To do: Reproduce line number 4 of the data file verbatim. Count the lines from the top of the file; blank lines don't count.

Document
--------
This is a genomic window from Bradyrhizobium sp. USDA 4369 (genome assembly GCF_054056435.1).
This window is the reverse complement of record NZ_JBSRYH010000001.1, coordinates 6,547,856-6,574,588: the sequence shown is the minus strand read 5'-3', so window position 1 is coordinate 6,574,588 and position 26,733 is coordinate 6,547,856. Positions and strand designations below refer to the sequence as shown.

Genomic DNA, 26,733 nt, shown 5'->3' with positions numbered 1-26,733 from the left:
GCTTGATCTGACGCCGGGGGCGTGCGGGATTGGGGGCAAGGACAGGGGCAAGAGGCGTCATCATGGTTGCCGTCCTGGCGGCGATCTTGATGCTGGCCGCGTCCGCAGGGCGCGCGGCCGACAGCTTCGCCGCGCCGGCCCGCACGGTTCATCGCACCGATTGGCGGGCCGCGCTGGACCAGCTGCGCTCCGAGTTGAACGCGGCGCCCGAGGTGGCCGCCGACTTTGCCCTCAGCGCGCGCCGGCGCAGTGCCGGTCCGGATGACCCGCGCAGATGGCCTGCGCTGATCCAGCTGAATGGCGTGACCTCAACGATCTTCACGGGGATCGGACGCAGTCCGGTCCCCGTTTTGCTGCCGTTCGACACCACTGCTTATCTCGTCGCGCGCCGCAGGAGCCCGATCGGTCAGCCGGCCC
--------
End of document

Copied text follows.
GCTTGATCTGACGCCGGGGGCGTGCGGGATTGGGGGCAAGGACAGGGGCAAGAGGCGTCATCATGGTTGCCGTCCTGGCGGCGATCTTGATGCTGGCCGCGTCCGCAGGGCGCGCGGCCGACAGCTTCGCCGCGCCGGCCCGCACGGTTCATCGCACCGATTGGCGGGCCGCGCTGGACCAGCTGCGCTCCGAGTTGAACGCGGCGCCCGAGGTGGCCGCCGACTTTGCCCTCAGCGCGCGCCGGCGCAGTGCCGGTCCGGATGACCCGCGCAGATGGCCTGCGCTGATCCAGCTGAATGGCGTGACCTCAACGATCTTCACGGGGATCGGACGCAGTCCGGTCCCCGTTTTGCTGCCGTTCGACACCACTGCTTATCTCGTCGCGCGCCGCAGGAGCCCGATCGGTCAGCCGGCCC